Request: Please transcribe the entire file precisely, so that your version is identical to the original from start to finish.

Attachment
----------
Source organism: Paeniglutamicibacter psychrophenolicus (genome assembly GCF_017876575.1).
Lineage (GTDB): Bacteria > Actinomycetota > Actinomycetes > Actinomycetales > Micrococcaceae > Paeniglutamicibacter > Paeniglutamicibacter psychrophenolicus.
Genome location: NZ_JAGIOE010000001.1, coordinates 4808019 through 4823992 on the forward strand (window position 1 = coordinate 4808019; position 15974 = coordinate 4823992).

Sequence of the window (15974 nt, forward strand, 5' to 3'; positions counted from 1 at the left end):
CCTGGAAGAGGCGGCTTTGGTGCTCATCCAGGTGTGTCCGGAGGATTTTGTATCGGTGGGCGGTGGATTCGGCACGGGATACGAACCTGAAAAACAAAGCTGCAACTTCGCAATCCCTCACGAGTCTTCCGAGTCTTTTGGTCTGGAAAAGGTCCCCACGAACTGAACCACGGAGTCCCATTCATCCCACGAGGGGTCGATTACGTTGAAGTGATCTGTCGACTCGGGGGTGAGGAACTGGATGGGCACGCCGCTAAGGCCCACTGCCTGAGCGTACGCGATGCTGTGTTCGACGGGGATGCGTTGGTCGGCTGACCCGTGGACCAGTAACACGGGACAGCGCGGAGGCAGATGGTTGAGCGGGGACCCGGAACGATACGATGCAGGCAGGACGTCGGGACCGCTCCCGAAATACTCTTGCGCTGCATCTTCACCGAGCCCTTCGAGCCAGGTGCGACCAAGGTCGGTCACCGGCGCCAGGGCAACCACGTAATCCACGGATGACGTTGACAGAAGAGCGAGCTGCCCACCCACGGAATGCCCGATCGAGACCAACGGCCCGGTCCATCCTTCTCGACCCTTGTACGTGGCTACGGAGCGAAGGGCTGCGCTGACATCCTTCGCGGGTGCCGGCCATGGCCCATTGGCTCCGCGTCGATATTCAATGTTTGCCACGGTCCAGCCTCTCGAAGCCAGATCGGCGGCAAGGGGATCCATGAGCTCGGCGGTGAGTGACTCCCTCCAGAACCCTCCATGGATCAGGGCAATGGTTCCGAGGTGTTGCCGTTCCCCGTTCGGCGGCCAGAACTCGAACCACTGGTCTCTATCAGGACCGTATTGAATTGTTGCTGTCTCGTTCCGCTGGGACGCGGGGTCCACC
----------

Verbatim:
Source organism: Paeniglutamicibacter psychrophenolicus (genome assembly GCF_017876575.1).
Lineage (GTDB): Bacteria > Actinomycetota > Actinomycetes > Actinomycetales > Micrococcaceae > Paeniglutamicibacter > Paeniglutamicibacter psychrophenolicus.
Genome location: NZ_JAGIOE010000001.1, coordinates 4808019 through 4823992 on the forward strand (window position 1 = coordinate 4808019; position 15974 = coordinate 4823992).

Sequence of the window (15974 nt, forward strand, 5' to 3'; positions counted from 1 at the left end):
CCTGGAAGAGGCGGCTTTGGTGCTCATCCAGGTGTGTCCGGAGGATTTTGTATCGGTGGGCGGTGGATTCGGCACGGGATACGAACCTGAAAAACAAAGCTGCAACTTCGCAATCCCTCACGAGTCTTCCGAGTCTTTTGGTCTGGAAAAGGTCCCCACGAACTGAACCACGGAGTCCCATTCATCCCACGAGGGGTCGATTACGTTGAAGTGATCTGTCGACTCGGGGGTGAGGAACTGGATGGGCACGCCGCTAAGGCCCACTGCCTGAGCGTACGCGATGCTGTGTTCGACGGGGATGCGTTGGTCGGCTGACCCGTGGACCAGTAACACGGGACAGCGCGGAGGCAGATGGTTGAGCGGGGACCCGGAACGATACGATGCAGGCAGGACGTCGGGACCGCTCCCGAAATACTCTTGCGCTGCATCTTCACCGAGCCCTTCGAGCCAGGTGCGACCAAGGTCGGTCACCGGCGCCAGGGCAACCACGTAATCCACGGATGACGTTGACAGAAGAGCGAGCTGCCCACCCACGGAATGCCCGATCGAGACCAACGGCCCGGTCCATCCTTCTCGACCCTTGTACGTGGCTACGGAGCGAAGGGCTGCGCTGACATCCTTCGCGGGTGCCGGCCATGGCCCATTGGCTCCGCGTCGATATTCAATGTTTGCCACGGTCCAGCCTCTCGAAGCCAGATCGGCGGCAAGGGGATCCATGAGCTCGGCGGTGAGTGACTCCCTCCAGAACCCTCCATGGATCAGGGCAATGGTTCCGAGGTGTTGCCGTTCCCCGTTCGGCGGCCAGAACTCGAACCACTGGTCTCTATCAGGACCGTATTGAATTGTTGCTGTCTCGTTCCGCTGGGACGCGGGGTCCACC